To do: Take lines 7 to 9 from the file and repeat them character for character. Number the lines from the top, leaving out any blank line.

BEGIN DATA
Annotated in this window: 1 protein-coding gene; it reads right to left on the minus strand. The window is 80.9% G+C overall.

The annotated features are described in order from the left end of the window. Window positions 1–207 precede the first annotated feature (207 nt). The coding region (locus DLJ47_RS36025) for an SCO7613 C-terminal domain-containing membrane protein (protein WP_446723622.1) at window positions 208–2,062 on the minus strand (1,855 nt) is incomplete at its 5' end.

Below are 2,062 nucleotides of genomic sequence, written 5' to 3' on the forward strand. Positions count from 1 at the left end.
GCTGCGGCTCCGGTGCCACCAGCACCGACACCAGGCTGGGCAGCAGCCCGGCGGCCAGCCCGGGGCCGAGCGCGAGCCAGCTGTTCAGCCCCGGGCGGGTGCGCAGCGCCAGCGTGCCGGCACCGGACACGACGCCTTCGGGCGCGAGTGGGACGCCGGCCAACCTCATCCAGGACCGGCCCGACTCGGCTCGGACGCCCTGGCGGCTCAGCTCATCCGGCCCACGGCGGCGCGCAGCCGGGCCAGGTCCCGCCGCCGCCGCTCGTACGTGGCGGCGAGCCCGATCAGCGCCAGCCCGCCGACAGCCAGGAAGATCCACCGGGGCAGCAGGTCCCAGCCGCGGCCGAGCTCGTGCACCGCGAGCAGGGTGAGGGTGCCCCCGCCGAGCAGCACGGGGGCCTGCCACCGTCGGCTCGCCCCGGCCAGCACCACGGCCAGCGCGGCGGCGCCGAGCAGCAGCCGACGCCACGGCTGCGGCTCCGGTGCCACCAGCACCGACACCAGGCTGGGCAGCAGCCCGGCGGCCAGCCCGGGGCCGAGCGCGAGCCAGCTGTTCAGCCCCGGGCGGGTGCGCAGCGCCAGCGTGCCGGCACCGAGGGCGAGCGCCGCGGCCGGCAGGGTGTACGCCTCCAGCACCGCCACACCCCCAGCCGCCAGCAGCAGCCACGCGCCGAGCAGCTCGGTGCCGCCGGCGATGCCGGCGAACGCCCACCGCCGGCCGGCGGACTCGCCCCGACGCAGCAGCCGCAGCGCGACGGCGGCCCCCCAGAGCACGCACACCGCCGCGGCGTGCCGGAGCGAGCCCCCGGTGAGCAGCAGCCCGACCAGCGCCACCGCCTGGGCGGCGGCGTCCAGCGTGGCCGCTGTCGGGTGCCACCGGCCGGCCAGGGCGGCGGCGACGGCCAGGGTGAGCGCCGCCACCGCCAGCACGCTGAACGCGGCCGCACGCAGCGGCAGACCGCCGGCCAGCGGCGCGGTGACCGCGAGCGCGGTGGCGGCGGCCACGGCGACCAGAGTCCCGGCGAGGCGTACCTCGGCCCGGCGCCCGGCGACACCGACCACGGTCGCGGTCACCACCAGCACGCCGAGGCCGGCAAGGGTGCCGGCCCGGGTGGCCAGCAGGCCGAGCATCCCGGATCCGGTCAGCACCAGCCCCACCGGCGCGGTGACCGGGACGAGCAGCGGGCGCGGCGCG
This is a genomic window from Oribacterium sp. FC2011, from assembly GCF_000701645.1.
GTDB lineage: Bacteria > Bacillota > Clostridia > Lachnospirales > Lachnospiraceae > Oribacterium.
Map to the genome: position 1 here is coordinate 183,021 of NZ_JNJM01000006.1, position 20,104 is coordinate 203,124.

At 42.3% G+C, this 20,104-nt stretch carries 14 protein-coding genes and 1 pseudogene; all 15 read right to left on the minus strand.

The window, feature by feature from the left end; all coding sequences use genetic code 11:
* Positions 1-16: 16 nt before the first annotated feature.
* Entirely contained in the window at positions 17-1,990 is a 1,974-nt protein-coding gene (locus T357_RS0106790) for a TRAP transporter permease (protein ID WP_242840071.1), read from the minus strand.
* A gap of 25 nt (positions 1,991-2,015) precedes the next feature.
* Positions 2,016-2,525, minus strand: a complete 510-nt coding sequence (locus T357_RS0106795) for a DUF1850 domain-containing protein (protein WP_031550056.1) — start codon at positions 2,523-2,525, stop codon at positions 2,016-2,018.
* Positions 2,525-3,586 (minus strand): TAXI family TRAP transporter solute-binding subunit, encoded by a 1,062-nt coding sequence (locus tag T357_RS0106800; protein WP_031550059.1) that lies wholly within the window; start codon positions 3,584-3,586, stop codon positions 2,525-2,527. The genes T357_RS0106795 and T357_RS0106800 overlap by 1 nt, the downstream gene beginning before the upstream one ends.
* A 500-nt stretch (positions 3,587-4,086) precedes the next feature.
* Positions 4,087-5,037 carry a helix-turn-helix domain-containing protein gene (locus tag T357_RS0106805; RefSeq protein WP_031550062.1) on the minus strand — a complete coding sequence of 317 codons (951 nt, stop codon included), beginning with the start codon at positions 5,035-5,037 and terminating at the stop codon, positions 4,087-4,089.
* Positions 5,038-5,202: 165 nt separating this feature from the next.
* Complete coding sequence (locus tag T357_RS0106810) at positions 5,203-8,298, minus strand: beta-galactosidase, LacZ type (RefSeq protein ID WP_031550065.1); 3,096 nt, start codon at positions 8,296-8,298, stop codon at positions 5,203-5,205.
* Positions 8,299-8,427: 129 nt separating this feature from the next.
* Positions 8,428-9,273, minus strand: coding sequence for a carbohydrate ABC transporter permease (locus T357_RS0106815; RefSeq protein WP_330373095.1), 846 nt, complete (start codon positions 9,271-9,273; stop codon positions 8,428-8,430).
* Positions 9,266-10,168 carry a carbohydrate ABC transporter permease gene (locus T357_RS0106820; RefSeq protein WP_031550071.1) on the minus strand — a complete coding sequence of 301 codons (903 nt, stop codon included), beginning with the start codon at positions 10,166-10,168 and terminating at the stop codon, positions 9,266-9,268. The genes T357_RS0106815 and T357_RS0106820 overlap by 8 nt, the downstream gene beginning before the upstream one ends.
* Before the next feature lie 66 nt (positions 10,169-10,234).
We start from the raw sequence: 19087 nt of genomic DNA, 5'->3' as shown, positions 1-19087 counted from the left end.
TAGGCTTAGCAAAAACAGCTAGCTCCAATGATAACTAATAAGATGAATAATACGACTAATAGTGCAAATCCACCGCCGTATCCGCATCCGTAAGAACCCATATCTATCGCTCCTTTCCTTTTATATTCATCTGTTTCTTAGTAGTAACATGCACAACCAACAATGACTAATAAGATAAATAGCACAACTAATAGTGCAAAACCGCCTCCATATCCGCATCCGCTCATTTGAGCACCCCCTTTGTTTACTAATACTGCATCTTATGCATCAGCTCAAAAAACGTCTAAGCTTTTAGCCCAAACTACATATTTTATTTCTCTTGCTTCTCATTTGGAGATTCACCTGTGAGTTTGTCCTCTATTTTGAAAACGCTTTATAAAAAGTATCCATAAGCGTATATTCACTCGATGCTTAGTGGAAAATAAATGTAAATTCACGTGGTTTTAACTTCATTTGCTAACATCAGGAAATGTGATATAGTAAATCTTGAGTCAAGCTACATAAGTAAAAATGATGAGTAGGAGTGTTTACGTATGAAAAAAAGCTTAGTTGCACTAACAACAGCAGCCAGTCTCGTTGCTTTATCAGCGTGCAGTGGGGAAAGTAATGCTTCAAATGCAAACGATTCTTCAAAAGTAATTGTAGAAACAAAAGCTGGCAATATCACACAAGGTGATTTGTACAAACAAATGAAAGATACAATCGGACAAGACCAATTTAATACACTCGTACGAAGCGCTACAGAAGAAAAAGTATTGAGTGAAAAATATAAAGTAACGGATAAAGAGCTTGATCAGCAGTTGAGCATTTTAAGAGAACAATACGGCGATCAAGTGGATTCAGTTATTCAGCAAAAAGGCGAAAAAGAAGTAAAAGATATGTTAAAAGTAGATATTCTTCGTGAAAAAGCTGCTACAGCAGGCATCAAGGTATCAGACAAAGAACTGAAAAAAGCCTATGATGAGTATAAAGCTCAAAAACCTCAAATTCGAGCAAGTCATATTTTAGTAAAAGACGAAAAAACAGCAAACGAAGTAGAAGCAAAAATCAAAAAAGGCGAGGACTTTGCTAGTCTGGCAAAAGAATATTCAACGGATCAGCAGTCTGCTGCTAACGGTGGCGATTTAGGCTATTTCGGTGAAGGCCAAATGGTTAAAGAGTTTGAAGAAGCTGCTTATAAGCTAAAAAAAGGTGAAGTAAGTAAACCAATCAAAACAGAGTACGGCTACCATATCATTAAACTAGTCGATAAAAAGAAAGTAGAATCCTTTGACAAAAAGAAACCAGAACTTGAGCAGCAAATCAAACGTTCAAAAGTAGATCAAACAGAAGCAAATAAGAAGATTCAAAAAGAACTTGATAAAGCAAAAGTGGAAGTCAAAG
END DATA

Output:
Map to the genome: position 1 here is coordinate 183,021 of NZ_JNJM01000006.1, position 20,104 is coordinate 203,124.

At 42.3% G+C, this 20,104-nt stretch carries 14 protein-coding genes and 1 pseudogene; all 15 read right to left on the minus strand.

The window, feature by feature from the left end; all coding sequences use genetic code 11: